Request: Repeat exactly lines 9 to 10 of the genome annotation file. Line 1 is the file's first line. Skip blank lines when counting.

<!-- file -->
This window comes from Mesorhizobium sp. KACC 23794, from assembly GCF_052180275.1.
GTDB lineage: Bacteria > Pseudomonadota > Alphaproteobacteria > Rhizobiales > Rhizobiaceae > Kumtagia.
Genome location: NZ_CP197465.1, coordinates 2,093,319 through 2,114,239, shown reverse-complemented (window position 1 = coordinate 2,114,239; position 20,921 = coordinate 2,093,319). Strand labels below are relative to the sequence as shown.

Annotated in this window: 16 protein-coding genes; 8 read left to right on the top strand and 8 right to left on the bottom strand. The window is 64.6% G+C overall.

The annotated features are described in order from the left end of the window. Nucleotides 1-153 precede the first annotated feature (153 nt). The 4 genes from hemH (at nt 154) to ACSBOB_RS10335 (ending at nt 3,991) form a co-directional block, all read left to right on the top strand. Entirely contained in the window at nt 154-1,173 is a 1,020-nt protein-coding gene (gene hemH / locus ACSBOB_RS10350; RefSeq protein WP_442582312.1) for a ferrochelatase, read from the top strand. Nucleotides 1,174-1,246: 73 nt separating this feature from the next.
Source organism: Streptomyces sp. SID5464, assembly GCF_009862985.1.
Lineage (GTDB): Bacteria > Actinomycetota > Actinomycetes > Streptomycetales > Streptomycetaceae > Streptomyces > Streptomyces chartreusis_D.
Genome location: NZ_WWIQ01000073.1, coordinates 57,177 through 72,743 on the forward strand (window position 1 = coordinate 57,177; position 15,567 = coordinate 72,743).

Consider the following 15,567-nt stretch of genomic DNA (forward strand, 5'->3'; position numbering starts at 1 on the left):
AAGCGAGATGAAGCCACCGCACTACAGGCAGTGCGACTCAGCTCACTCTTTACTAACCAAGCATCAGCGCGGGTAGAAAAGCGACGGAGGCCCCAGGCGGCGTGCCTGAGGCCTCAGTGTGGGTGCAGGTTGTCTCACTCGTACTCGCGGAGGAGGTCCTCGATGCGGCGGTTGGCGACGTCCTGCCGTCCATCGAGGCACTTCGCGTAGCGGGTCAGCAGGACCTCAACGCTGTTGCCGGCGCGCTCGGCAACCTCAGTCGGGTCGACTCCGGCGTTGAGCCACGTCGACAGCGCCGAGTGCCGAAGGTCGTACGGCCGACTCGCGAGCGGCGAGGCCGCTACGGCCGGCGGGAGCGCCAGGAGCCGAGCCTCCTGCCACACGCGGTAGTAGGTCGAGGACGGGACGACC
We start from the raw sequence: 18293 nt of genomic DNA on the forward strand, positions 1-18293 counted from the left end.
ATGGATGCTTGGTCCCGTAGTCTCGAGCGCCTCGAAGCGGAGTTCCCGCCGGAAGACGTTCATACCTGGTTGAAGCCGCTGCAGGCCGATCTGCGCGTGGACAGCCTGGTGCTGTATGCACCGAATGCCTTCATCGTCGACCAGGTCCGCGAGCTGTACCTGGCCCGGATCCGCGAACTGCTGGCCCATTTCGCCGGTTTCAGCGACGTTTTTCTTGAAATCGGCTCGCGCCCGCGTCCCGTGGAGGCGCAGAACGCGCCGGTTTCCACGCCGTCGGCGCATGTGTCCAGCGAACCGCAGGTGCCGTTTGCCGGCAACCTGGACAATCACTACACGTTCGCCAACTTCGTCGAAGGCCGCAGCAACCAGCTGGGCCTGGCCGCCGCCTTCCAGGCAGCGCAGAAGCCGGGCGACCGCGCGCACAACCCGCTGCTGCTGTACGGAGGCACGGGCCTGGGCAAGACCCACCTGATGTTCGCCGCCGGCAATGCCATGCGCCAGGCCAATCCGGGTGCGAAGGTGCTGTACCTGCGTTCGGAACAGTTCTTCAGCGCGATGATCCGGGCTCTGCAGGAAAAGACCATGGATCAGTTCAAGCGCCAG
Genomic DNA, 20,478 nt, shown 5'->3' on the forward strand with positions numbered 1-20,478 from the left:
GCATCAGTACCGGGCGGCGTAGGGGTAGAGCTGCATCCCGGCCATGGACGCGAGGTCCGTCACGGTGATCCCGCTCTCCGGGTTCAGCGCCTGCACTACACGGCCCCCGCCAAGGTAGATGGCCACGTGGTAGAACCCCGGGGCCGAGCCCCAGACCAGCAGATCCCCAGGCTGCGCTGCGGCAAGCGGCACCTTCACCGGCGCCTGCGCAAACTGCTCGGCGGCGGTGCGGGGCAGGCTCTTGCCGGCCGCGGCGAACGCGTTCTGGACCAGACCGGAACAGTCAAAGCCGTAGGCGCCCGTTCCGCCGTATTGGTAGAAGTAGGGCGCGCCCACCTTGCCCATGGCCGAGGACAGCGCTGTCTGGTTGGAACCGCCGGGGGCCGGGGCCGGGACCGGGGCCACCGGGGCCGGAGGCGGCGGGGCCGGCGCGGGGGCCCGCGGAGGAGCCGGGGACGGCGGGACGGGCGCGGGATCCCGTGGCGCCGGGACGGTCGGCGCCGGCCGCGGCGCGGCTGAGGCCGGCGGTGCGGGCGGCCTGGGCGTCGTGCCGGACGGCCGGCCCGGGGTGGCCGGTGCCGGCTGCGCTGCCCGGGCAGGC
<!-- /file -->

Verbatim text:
Consider the following 15,567-nt stretch of genomic DNA (forward strand, 5'->3'; position numbering starts at 1 on the left):
AAGCGAGATGAAGCCACCGCACTACAGGCAGTGCGACTCAGCTCACTCTTTACTAACCAAGCATCAGCGCGGGTAGAAAAGCGACGGAGGCCCCAGGCGGCGTGCCTGAGGCCTCAGTGTGGGTGCAGGTTGTCTCACTCGTACTCGCGGAGGAGGTCCTCGATGCGGCGGTTGGCGACGTCCTGCCGTCCATCGAGGCACTTCGCGTAGCGGGTCAGCAGGACCTCAACGCTGTTGCCGGCGCGCTCGGCAACCTCAGTCGGGTCGACTCCGGCGTTGAGCCACGTCGACAGCGCCGAGTGCCGAAGGTCGTACGGCCGACTCGCGAGCGGCGAGGCCGCTACGGCCGGCGGGAGCGCCAGGAGCCGAGCCTCCTGCCACACGCGGTAGTAGGTCGAGGACGGGACGACC